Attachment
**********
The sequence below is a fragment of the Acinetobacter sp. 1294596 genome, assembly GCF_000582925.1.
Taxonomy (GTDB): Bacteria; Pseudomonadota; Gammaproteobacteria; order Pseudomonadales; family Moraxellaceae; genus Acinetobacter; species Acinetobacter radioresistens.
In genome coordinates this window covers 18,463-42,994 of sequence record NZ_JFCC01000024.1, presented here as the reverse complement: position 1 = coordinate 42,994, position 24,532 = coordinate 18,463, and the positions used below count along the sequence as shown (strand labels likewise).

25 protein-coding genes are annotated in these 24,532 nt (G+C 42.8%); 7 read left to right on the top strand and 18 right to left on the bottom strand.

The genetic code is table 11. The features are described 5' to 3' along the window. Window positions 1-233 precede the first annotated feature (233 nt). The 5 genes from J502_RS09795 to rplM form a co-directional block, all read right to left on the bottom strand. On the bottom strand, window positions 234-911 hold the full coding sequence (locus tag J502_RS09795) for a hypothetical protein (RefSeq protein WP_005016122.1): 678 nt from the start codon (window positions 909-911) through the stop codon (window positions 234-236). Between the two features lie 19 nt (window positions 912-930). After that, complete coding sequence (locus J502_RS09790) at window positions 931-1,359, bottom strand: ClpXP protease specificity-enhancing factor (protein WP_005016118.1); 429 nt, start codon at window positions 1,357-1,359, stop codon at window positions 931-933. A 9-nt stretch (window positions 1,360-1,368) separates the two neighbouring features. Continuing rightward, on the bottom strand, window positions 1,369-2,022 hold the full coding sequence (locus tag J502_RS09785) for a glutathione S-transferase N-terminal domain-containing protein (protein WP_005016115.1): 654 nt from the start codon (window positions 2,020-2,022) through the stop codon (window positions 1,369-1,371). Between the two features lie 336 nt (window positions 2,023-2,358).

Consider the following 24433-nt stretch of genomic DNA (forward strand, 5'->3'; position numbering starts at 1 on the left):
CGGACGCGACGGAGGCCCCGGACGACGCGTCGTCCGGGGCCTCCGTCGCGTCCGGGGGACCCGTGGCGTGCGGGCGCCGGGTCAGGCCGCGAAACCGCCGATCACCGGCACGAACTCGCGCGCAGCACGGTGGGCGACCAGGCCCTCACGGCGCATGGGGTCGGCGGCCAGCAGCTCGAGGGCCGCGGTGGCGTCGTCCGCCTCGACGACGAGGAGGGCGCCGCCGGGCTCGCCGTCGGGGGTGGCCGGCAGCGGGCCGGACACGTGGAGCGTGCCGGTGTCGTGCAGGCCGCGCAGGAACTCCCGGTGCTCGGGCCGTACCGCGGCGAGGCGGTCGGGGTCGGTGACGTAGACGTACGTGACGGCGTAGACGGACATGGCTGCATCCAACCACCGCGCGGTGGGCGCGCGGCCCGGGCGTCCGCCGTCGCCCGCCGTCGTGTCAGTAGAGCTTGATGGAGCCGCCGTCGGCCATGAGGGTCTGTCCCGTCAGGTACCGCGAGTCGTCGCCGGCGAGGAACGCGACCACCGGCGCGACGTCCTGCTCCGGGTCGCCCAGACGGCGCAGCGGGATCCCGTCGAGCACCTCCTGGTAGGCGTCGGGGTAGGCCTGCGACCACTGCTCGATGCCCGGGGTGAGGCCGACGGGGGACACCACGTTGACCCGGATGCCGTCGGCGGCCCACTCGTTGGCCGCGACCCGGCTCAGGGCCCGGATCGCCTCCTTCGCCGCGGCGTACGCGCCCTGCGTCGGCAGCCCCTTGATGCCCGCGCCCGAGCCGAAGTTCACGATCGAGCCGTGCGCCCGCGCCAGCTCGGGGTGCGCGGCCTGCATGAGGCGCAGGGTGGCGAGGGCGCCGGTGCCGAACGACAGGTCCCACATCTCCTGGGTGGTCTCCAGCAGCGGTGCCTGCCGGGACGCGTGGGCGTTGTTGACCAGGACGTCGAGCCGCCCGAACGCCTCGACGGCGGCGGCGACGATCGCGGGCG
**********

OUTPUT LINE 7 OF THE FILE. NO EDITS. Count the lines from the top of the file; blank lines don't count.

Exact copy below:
CGGACGCGACGGAGGCCCCGGACGACGCGTCGTCCGGGGCCTCCGTCGCGTCCGGGGGACCCGTGGCGTGCGGGCGCCGGGTCAGGCCGCGAAACCGCCGATCACCGGCACGAACTCGCGCGCAGCACGGTGGGCGACCAGGCCCTCACGGCGCATGGGGTCGGCGGCCAGCAGCTCGAGGGCCGCGGTGGCGTCGTCCGCCTCGACGACGAGGAGGGCGCCGCCGGGCTCGCCGTCGGGGGTGGCCGGCAGCGGGCCGGACACGTGGAGCGTGCCGGTGTCGTGCAGGCCGCGCAGGAACTCCCGGTGCTCGGGCCGTACCGCGGCGAGGCGGTCGGGGTCGGTGACGTAGACGTACGTGACGGCGTAGACGGACATGGCTGCATCCAACCACCGCGCGGTGGGCGCGCGGCCCGGGCGTCCGCCGTCGCCCGCCGTCGTGTCAGTAGAGCTTGATGGAGCCGCCGTCGGCCATGAGGGTCTGTCCCGTCAGGTACCGCGAGTCGTCGCCGGCGAGGAACGCGACCACCGGCGCGACGTCCTGCTCCGGGTCGCCCAGACGGCGCAGCGGGATCCCGTCGAGCACCTCCTGGTAGGCGTCGGGGTAGGCCTGCGACCACTGCTCGATGCCCGGGGTGAGGCCGACGGGGGACACCACGTTGACCCGGATGCCGTCGGCGGCCCACTCGTTGGCCGCGACCCGGCTCAGGGCCCGGATCGCCTCCTTCGCCGCGGCGTACGCGCCCTGCGTCGGCAGCCCCTTGATGCCCGCGCCCGAGCCGAAGTTCACGATCGAGCCGTGCGCCCGCGCCAGCTCGGGGTGCGCGGCCTGCATGAGGCGCAGGGTGGCGAGGGCGCCGGTGCCGAACGACAGGTCCCACATCTCCTGGGTGGTCTCCAGCAGCGGTGCCTGCCGGGACGCGTGGGCGTTGTTGACCAGGACGTCGAGCCGCCCGAACGCCTCGACGGCGGCGGCGACGATCGCGGGCG